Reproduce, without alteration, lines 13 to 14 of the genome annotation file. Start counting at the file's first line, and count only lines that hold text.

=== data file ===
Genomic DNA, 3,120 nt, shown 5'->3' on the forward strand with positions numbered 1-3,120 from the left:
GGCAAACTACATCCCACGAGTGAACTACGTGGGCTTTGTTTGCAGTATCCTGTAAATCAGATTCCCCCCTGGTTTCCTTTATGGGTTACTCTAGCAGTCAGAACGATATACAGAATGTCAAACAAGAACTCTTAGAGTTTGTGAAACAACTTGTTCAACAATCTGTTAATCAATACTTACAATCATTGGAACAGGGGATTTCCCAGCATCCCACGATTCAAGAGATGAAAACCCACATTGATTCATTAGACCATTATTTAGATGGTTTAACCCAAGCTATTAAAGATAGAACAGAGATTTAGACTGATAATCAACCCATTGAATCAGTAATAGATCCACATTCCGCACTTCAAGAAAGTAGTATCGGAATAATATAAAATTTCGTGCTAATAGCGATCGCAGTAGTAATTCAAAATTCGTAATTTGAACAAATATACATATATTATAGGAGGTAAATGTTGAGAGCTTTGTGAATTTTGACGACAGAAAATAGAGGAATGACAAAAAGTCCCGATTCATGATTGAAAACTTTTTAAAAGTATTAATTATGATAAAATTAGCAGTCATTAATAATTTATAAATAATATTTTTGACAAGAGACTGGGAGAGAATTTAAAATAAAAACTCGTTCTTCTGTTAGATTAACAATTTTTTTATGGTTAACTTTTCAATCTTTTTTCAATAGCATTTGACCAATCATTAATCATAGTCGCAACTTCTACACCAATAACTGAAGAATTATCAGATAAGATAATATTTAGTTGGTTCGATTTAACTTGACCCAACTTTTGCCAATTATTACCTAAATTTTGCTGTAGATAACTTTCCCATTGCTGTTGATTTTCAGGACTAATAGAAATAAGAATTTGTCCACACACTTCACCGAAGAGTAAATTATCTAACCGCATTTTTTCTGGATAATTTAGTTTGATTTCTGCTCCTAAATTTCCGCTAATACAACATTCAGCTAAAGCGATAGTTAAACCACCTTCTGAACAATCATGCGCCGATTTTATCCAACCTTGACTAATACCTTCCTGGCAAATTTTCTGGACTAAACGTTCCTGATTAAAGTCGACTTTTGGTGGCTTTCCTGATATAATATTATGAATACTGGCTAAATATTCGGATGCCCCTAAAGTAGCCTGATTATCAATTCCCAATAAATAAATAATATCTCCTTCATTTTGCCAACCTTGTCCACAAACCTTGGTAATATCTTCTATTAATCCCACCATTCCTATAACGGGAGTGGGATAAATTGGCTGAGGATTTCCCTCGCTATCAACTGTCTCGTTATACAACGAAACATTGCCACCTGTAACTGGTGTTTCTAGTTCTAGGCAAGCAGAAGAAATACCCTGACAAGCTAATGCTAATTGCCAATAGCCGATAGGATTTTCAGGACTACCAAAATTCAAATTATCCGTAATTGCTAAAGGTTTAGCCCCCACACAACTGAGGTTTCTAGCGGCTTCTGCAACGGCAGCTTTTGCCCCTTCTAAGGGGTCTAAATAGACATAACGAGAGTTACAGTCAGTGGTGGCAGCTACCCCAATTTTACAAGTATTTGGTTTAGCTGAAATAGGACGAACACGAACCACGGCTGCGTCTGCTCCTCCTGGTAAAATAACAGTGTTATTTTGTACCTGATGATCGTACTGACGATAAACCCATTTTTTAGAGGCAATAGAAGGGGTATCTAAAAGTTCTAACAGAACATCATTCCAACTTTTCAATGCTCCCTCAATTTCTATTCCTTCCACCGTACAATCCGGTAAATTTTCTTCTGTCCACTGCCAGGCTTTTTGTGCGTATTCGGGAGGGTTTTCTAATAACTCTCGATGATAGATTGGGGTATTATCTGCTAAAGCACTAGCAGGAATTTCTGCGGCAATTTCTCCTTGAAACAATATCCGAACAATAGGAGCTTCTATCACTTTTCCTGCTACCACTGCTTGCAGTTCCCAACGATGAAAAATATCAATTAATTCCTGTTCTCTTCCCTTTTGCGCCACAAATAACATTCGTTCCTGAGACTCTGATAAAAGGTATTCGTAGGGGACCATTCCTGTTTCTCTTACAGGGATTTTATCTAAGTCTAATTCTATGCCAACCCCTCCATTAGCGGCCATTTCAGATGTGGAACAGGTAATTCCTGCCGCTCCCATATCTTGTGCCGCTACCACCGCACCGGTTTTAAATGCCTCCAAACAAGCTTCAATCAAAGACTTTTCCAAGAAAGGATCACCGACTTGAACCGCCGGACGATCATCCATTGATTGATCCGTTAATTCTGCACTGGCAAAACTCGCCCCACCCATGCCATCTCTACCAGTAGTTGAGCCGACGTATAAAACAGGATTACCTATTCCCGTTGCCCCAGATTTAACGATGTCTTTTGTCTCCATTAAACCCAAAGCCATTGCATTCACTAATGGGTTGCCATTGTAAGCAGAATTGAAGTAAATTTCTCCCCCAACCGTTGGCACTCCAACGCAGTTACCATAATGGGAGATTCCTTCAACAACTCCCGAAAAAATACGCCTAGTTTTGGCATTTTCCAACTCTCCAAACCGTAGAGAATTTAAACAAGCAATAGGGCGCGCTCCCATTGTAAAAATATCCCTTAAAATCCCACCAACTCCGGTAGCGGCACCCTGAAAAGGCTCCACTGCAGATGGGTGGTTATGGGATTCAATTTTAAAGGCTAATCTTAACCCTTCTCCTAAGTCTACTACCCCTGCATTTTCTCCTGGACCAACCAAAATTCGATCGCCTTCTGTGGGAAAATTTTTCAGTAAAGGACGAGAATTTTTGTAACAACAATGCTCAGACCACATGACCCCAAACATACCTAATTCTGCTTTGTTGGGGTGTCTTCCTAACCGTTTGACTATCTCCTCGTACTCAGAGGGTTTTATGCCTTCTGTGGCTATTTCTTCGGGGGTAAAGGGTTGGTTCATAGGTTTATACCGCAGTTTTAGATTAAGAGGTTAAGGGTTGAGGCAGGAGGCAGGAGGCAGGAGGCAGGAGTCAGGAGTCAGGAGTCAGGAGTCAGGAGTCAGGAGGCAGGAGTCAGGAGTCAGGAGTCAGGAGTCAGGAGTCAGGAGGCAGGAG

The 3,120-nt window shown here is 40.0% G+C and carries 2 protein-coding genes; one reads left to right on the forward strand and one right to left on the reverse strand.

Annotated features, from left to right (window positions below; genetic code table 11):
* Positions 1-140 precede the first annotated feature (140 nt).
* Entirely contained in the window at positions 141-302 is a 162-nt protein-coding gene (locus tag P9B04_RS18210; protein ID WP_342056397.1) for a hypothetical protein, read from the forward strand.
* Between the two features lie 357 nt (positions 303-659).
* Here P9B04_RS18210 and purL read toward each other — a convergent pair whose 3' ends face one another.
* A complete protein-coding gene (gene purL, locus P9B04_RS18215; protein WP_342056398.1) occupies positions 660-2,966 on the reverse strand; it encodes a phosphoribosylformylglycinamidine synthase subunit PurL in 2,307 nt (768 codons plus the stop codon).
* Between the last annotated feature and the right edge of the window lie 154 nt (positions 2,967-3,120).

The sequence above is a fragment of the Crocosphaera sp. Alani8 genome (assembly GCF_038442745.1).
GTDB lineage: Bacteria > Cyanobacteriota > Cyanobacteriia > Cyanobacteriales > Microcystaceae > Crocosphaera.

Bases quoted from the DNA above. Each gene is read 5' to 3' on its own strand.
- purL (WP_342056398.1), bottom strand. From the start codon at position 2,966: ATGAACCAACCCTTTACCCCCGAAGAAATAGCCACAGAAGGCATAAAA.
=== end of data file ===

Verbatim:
Bases quoted from the DNA above. Each gene is read 5' to 3' on its own strand.
- purL (WP_342056398.1), bottom strand. From the start codon at position 2,966: ATGAACCAACCCTTTACCCCCGAAGAAATAGCCACAGAAGGCATAAAA.